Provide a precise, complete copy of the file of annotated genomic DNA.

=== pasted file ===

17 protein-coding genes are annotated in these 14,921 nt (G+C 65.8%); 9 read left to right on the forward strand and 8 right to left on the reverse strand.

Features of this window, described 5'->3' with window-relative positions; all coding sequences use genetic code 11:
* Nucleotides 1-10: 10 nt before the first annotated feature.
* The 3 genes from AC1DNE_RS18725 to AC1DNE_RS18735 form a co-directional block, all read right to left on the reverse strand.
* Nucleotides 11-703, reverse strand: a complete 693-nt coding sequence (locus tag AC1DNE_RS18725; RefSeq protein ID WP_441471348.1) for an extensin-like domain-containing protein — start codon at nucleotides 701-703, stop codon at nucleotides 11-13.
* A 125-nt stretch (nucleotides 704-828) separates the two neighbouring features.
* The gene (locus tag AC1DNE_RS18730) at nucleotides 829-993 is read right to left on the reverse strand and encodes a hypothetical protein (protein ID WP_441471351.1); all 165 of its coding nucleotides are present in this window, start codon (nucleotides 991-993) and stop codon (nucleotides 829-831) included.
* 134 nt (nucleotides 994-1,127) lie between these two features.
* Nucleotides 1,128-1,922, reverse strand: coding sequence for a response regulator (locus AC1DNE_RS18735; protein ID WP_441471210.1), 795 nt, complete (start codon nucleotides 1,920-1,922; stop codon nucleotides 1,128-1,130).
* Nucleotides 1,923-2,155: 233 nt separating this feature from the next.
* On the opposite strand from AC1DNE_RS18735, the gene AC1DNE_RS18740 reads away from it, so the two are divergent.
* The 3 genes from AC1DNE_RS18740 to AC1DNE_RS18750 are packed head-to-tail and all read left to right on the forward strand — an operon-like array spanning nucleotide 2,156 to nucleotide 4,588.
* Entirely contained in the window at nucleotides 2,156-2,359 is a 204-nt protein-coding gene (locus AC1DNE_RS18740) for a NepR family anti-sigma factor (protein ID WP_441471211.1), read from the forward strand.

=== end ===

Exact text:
17 protein-coding genes are annotated in these 14,921 nt (G+C 65.8%); 9 read left to right on the forward strand and 8 right to left on the reverse strand.

Features of this window, described 5'->3' with window-relative positions; all coding sequences use genetic code 11:
* Nucleotides 1-10: 10 nt before the first annotated feature.
* The 3 genes from AC1DNE_RS18725 to AC1DNE_RS18735 form a co-directional block, all read right to left on the reverse strand.
* Nucleotides 11-703, reverse strand: a complete 693-nt coding sequence (locus tag AC1DNE_RS18725; RefSeq protein ID WP_441471348.1) for an extensin-like domain-containing protein — start codon at nucleotides 701-703, stop codon at nucleotides 11-13.
* A 125-nt stretch (nucleotides 704-828) separates the two neighbouring features.
* The gene (locus tag AC1DNE_RS18730) at nucleotides 829-993 is read right to left on the reverse strand and encodes a hypothetical protein (protein ID WP_441471351.1); all 165 of its coding nucleotides are present in this window, start codon (nucleotides 991-993) and stop codon (nucleotides 829-831) included.
* 134 nt (nucleotides 994-1,127) lie between these two features.
* Nucleotides 1,128-1,922, reverse strand: coding sequence for a response regulator (locus AC1DNE_RS18735; protein ID WP_441471210.1), 795 nt, complete (start codon nucleotides 1,920-1,922; stop codon nucleotides 1,128-1,130).
* Nucleotides 1,923-2,155: 233 nt separating this feature from the next.
* On the opposite strand from AC1DNE_RS18735, the gene AC1DNE_RS18740 reads away from it, so the two are divergent.
* The 3 genes from AC1DNE_RS18740 to AC1DNE_RS18750 are packed head-to-tail and all read left to right on the forward strand — an operon-like array spanning nucleotide 2,156 to nucleotide 4,588.
* Entirely contained in the window at nucleotides 2,156-2,359 is a 204-nt protein-coding gene (locus AC1DNE_RS18740) for a NepR family anti-sigma factor (protein ID WP_441471211.1), read from the forward strand.